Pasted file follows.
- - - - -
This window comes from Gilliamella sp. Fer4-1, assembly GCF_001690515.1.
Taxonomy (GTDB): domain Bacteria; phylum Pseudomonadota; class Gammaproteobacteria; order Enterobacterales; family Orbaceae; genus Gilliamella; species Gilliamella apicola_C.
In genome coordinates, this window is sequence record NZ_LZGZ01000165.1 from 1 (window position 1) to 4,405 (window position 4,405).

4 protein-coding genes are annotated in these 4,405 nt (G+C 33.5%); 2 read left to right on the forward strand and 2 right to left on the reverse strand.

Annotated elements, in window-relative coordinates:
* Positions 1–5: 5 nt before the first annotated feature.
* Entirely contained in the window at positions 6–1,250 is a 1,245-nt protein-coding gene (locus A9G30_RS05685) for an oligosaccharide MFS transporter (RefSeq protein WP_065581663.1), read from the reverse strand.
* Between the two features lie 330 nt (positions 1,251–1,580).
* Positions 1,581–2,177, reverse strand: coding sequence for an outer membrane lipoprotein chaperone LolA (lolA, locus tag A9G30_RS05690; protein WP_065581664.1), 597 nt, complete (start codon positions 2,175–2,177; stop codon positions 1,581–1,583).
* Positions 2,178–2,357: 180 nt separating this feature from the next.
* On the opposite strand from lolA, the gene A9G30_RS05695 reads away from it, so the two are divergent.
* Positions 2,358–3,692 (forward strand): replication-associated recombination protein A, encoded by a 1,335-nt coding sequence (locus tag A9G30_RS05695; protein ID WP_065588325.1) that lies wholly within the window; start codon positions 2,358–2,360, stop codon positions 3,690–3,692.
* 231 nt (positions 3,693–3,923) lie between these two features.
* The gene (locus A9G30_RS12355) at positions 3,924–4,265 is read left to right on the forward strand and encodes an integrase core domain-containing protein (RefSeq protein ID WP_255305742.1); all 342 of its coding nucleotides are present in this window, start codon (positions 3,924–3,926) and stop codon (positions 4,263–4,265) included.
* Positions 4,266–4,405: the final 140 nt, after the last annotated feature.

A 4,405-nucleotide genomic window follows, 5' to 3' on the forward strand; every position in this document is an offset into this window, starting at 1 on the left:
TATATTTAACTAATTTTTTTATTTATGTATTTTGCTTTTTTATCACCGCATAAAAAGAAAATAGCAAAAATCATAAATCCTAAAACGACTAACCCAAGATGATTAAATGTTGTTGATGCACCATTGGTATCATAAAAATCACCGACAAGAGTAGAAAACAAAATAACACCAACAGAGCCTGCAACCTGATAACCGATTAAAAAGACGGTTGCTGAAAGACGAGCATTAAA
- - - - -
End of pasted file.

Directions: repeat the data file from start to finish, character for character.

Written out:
This window comes from Gilliamella sp. Fer4-1, assembly GCF_001690515.1.
Taxonomy (GTDB): domain Bacteria; phylum Pseudomonadota; class Gammaproteobacteria; order Enterobacterales; family Orbaceae; genus Gilliamella; species Gilliamella apicola_C.
In genome coordinates, this window is sequence record NZ_LZGZ01000165.1 from 1 (window position 1) to 4,405 (window position 4,405).

4 protein-coding genes are annotated in these 4,405 nt (G+C 33.5%); 2 read left to right on the forward strand and 2 right to left on the reverse strand.

Annotated elements, in window-relative coordinates:
* Positions 1–5: 5 nt before the first annotated feature.
* Entirely contained in the window at positions 6–1,250 is a 1,245-nt protein-coding gene (locus A9G30_RS05685) for an oligosaccharide MFS transporter (RefSeq protein WP_065581663.1), read from the reverse strand.
* Between the two features lie 330 nt (positions 1,251–1,580).
* Positions 1,581–2,177, reverse strand: coding sequence for an outer membrane lipoprotein chaperone LolA (lolA, locus tag A9G30_RS05690; protein WP_065581664.1), 597 nt, complete (start codon positions 2,175–2,177; stop codon positions 1,581–1,583).
* Positions 2,178–2,357: 180 nt separating this feature from the next.
* On the opposite strand from lolA, the gene A9G30_RS05695 reads away from it, so the two are divergent.
* Positions 2,358–3,692 (forward strand): replication-associated recombination protein A, encoded by a 1,335-nt coding sequence (locus tag A9G30_RS05695; protein ID WP_065588325.1) that lies wholly within the window; start codon positions 2,358–2,360, stop codon positions 3,690–3,692.
* 231 nt (positions 3,693–3,923) lie between these two features.
* The gene (locus A9G30_RS12355) at positions 3,924–4,265 is read left to right on the forward strand and encodes an integrase core domain-containing protein (RefSeq protein ID WP_255305742.1); all 342 of its coding nucleotides are present in this window, start codon (positions 3,924–3,926) and stop codon (positions 4,263–4,265) included.
* Positions 4,266–4,405: the final 140 nt, after the last annotated feature.

A 4,405-nucleotide genomic window follows, 5' to 3' on the forward strand; every position in this document is an offset into this window, starting at 1 on the left:
TATATTTAACTAATTTTTTTATTTATGTATTTTGCTTTTTTATCACCGCATAAAAAGAAAATAGCAAAAATCATAAATCCTAAAACGACTAACCCAAGATGATTAAATGTTGTTGATGCACCATTGGTATCATAAAAATCACCGACAAGAGTAGAAAACAAAATAACACCAACAGAGCCTGCAACCTGATAACCGATTAAAAAGACGGTTGCTGAAAGACGAGCATTAAA